The Muny turns up the heat in an explosive and dynamic “Jesus Christ Superstar,” splendidly kicking off its 99th season.
Director Gordon Greenberg’s brilliant interpretation of Andrew Lloyd Webber and Tim Rice’s original rock opera, which runs through Sunday night, resurrects its power and emotional heft.
The vitality of this production’s vision, vocals, movement and technical work intensifies the urgency, which is palpable.
Originally a best-selling concept album in 1970 that remains a cultural touchstone, it was transformed into musical theater a short time later, marked by long-running revivals.
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Cheeky young upstarts Webber and Rice imagined the last week of Jesus’ life through Judas’ point of view.
While loosely based on the gospels, the totally sung work emphasized the political turmoil of the Roman Empire era and interpersonal issues between a weary and wary Jesus and his confused disciples. The duo saw him as a man overwhelmed by his popularity, and the resulting tugs and tussles.
Here, Judas believes that all of them will suffer as dissidents, unless Jesus changes his approach about defying Rome. And both the high priests and authoritarian Romans are updated in fascist regime outfits, complete with red arm bands.
While some thought the show blasphemous 47 years ago, others welcomed a different look into the New Testament. And the music vividly pulsated with a range of tones, themes and unforgettable guitar riffs.
Throughout the years, creative teams have re-imagined those early 1970 Biblical efforts to suit their theatricality — taking different approaches to “Joseph and the Amazing Technicolor Dreamcoat,” “Godspell” and “Superstar,” often with a carnival-showbiz atmosphere.
Greenberg minimizes the 1970s affectations by shrewdly infusing the piece with modern attitudes, plus a nod to current contemporary celebrity culture and uneasy political times.
He expressively shaped the show for the expansive space, aided by Paul Tate dePoo III’s rough-hewn scenic design that easily shifts to various settings in Jerusalem.
The ensemble’s energy, combined with a crispness and clarity in storytelling, is electric. Performers alternate as believers and doubters, and the dancing defines the action, more so than any other revival.
Choreographer Jon Rua ignites the stage with fluid hip-hop and go-go dancing, and it is glorious to watch. Rua, part of the original cast of “Hamilton” as assistant choreographer and also an alternate for Lin-Manuel Miranda, has designed flashes of movement to burst forth as organic happenings.
Each principal character imbues their roles with a ferocity. As Jesus, Bryce Ryness conveys layers of depth while showing the Son of God’s humanity and holiness.
Ryness, so impressive as Trunchbull in the “Matilda” national tour that played at The Fox, digs deep for the gut-wrenching “Gethsemane,” the garden scene.
Ten thousand people in the audience did not utter a sound as Jesus summoned the courage to do God’s will. The torture scenes, including “The 39 Lashes,” are demanding as well.
Constantine Maroulis, Tony nominee for “Rock of Ages” and a memorable American Idol finalist, scorches the stage with his fiery portrayal of Judas. He nails the wail in “Heaven on their Minds,” and showcases gritty vocals throughout the piece.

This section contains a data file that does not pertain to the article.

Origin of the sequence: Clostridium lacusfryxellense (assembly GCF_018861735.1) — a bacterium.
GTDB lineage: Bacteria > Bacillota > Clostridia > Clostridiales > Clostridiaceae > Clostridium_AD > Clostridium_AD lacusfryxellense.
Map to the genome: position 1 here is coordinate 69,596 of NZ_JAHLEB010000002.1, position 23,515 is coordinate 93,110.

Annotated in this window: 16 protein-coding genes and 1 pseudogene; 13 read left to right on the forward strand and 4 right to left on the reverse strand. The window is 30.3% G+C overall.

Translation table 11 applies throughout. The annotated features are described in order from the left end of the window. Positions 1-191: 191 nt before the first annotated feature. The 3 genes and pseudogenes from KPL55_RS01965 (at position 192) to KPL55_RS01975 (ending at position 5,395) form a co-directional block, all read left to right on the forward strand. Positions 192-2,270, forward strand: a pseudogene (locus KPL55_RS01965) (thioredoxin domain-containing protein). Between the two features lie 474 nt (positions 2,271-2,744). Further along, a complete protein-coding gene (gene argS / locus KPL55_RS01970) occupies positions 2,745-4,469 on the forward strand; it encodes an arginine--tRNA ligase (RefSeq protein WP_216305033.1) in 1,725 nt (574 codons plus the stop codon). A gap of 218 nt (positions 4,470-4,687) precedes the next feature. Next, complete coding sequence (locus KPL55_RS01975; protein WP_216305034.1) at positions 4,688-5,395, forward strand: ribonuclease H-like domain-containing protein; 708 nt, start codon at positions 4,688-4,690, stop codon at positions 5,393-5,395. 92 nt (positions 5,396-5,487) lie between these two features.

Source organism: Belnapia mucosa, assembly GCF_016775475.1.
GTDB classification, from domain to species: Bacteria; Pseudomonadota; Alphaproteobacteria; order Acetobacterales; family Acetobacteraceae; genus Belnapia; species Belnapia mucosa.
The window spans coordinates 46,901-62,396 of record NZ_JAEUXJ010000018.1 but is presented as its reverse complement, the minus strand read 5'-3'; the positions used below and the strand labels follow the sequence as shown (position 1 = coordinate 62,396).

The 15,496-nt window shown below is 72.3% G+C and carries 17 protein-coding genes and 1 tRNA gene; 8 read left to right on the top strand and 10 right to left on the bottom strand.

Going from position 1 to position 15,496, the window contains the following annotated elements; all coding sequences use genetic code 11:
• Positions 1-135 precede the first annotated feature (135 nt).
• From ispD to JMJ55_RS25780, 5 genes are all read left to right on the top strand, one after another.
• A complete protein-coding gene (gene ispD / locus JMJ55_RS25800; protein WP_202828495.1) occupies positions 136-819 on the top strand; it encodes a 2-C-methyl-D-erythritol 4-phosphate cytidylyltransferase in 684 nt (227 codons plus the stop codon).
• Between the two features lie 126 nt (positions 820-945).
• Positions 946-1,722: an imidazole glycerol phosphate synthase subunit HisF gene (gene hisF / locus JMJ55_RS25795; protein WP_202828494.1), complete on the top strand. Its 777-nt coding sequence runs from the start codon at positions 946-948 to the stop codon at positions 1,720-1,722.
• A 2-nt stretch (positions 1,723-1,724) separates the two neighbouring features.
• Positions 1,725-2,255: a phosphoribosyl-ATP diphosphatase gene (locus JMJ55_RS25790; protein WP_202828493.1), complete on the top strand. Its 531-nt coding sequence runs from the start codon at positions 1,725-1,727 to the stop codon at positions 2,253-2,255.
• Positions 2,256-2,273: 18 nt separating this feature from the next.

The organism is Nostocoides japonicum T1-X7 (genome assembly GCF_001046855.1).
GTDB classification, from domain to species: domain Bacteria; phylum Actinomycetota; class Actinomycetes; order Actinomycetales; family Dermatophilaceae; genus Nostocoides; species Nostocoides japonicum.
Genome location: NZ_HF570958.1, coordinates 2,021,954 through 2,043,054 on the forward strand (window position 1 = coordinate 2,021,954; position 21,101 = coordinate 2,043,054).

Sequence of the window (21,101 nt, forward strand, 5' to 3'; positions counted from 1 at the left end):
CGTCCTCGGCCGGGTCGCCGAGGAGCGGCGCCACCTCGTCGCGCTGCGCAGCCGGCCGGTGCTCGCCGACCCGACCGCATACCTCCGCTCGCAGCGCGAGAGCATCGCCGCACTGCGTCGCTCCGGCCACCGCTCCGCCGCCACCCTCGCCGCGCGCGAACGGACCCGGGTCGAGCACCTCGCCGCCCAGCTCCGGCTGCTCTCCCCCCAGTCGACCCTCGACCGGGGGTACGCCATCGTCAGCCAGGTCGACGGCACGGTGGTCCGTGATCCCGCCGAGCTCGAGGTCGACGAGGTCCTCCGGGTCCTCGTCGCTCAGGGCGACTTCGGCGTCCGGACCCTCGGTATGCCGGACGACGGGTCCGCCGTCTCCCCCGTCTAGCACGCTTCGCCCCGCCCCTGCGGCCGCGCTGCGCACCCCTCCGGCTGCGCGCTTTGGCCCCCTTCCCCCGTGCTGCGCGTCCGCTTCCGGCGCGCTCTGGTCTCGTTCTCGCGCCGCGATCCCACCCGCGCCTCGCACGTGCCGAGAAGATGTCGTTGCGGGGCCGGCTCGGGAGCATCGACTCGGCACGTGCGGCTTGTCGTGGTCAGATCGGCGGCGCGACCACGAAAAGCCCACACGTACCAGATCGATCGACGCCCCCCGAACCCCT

Soulful singer Ciara Renee makes Mary Magdalene’s signature songs “I Don’t Know How to Love Him” and “Everything’s All Right” soar.
The trio exudes a tangible range of emotions, with tension evident between Maroulis’ Judas and Ryness’ Jesus, and mutual distrust between Judas and Mary Magdalene.
Fan favorite Ben Davis (Curly in “Oklahoma,” Emil in “South Pacific”) plays a strong Pontius Pilate but also projects a more conflicted governor of Judea than we usually see.
Christopher Sieber is amusing as slick Vegas showman-styled King Herod, channeling Tom Jones in his heyday. The kitschy “Herod’s Song” doesn’t dwarf the show’s overall message, though.
As the ominous opposition, Nicholas Ward has an extraordinary deep bass as Caiaphas and Mykal Gilmore is a formidable Annas.
Some productions can get carried away with the glitz, but while the brash “Superstar” number beats with pizzazz, we still have a tortured spirit of Judas trying to put things into perspective.
The show is solemn where it needs to be, not forgetting the divinity.
The drama is at times big, bold and bright — a spectacle, emphasizing the “Superstar” aspect of Jesus as reluctant pop icon — and then also haunting and hushed in intimate moments.
Greenberg has seamlessly integrated elements to unify a show throbbing with rhythm and passion.
A very special component is the music direction of Colin Welford, who robustly conducts a first-rate pit orchestra. Those familiar chords are delivered vibrantly, sending chills with the first notes.
And Nathan W. Scheuer’s lighting design — always noteworthy — is stunning in concept and execution.
This is only the fifth Muny production of the 1971 musical, and while there are noticeable tucks and trims, its distinctive stylings and poignant moments will be mentioned for years to come.
The Muny has raised the bar once again. A year before the centennial celebration, director and executive producer Mike Isaacson is stressing the unique experience we’ve come to expect, reiterating the outdoor theater’s tagline, “Alone in Its Greatness.”
The Muny’s relevance is as evident as ever, as exemplified in this vivid retelling of a timeless classic that’s as good as it gets.
“Jesus Christ Superstar”
- The Muny Opera
- Through Sunday, June 18
- 8:15 p.m.
- Box Office: 314-534-1111